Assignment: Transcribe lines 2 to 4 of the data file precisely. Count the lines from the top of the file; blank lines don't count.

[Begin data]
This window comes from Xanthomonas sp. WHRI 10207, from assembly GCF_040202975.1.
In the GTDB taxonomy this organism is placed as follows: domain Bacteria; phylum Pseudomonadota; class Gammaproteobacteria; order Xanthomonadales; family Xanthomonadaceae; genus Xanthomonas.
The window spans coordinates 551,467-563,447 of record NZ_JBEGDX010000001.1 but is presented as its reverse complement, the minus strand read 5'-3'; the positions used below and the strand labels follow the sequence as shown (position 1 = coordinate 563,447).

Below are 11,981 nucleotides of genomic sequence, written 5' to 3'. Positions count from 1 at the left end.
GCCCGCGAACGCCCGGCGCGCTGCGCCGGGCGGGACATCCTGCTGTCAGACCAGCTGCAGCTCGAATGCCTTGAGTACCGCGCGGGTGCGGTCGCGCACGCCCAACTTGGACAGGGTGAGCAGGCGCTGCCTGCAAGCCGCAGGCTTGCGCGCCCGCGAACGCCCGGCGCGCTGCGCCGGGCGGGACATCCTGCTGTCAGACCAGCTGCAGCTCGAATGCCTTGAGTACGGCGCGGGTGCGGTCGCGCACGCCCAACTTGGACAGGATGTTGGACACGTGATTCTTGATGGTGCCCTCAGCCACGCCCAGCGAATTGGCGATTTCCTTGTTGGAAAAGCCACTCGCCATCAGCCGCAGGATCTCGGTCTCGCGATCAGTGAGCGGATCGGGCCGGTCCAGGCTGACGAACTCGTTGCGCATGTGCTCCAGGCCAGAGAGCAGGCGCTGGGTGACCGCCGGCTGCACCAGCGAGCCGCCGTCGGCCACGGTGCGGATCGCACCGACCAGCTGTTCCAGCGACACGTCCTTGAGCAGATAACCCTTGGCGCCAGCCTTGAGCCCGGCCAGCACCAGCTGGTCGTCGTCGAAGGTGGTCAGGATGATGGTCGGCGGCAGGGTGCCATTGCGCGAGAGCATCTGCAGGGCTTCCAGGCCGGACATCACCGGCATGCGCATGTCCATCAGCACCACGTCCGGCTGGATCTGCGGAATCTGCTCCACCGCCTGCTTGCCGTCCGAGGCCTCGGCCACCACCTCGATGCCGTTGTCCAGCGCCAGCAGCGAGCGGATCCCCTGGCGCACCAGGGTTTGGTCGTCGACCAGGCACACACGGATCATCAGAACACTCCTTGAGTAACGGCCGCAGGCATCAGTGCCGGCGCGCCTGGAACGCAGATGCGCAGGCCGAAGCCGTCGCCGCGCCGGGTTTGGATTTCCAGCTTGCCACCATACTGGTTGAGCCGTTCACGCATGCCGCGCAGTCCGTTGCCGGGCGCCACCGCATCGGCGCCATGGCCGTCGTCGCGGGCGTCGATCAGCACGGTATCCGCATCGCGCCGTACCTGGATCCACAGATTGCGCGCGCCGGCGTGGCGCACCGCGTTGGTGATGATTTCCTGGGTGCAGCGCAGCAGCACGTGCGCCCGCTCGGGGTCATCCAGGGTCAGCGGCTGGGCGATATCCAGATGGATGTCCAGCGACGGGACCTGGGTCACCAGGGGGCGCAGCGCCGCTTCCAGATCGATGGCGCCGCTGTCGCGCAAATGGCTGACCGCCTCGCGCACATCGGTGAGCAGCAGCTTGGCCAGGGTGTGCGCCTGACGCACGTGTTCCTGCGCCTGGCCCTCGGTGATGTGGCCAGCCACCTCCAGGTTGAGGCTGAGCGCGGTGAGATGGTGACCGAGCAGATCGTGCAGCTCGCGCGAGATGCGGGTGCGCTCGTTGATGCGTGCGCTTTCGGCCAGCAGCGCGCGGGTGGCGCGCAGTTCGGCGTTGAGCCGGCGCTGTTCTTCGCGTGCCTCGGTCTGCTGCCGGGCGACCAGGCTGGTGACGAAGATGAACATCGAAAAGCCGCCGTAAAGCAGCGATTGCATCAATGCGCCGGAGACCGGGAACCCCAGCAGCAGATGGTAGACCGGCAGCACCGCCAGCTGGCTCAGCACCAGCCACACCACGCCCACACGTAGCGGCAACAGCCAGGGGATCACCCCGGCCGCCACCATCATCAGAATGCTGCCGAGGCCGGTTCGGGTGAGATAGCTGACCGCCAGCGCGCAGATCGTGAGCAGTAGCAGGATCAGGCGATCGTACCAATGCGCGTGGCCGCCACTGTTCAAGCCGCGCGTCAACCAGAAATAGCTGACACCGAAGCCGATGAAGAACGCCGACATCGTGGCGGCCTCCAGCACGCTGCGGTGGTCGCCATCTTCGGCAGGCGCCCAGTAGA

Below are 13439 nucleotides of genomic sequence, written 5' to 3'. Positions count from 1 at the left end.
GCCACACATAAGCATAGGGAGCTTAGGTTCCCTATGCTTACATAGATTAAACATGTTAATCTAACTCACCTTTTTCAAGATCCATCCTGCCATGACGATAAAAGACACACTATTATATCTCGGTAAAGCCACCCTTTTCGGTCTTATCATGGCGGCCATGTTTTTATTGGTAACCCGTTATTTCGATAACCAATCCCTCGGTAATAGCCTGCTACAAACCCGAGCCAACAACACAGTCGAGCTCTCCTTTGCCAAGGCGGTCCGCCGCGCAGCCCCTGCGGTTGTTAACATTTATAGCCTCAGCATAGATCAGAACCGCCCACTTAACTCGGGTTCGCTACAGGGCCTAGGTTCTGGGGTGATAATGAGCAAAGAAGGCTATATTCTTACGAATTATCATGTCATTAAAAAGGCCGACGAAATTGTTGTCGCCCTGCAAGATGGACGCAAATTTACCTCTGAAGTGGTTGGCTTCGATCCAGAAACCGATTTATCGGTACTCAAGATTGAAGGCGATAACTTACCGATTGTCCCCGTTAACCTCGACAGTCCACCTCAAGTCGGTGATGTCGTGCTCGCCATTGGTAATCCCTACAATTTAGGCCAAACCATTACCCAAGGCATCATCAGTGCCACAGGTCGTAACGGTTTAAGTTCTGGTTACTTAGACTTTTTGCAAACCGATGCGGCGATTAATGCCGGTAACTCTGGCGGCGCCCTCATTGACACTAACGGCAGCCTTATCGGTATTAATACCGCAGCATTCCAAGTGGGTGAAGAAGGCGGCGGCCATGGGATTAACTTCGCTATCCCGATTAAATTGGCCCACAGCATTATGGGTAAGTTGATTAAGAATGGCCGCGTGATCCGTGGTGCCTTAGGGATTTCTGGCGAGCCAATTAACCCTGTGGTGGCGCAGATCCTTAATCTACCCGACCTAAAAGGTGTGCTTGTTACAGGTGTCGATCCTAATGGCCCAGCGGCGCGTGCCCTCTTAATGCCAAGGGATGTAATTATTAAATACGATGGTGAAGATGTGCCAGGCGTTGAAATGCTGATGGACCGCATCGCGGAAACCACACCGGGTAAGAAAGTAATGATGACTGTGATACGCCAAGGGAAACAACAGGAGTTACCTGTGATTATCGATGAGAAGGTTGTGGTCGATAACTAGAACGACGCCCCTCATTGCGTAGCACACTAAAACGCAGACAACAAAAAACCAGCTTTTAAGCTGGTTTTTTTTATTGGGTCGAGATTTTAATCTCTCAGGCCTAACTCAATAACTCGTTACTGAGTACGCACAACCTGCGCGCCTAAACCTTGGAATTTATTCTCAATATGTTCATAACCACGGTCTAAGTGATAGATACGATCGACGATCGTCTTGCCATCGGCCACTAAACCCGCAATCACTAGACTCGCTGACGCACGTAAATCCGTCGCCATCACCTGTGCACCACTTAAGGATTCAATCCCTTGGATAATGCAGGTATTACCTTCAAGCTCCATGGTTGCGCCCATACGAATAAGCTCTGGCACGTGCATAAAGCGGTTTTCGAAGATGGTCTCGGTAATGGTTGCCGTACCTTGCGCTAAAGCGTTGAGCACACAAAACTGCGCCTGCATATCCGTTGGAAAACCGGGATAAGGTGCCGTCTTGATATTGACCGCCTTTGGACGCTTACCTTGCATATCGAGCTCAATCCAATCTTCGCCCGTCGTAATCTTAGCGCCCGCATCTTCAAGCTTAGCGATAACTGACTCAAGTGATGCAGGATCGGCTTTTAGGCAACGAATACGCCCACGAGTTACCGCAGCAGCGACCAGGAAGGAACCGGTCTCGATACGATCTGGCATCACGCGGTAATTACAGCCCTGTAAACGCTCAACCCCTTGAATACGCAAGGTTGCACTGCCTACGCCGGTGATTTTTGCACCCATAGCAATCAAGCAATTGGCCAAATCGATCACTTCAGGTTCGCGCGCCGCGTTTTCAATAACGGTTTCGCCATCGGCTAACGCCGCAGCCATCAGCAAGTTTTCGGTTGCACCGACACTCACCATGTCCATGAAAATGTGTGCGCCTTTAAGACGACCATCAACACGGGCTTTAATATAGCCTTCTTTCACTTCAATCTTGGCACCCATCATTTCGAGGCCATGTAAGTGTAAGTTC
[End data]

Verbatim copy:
In the GTDB taxonomy this organism is placed as follows: domain Bacteria; phylum Pseudomonadota; class Gammaproteobacteria; order Xanthomonadales; family Xanthomonadaceae; genus Xanthomonas.
The window spans coordinates 551,467-563,447 of record NZ_JBEGDX010000001.1 but is presented as its reverse complement, the minus strand read 5'-3'; the positions used below and the strand labels follow the sequence as shown (position 1 = coordinate 563,447).

Below are 11,981 nucleotides of genomic sequence, written 5' to 3'. Positions count from 1 at the left end.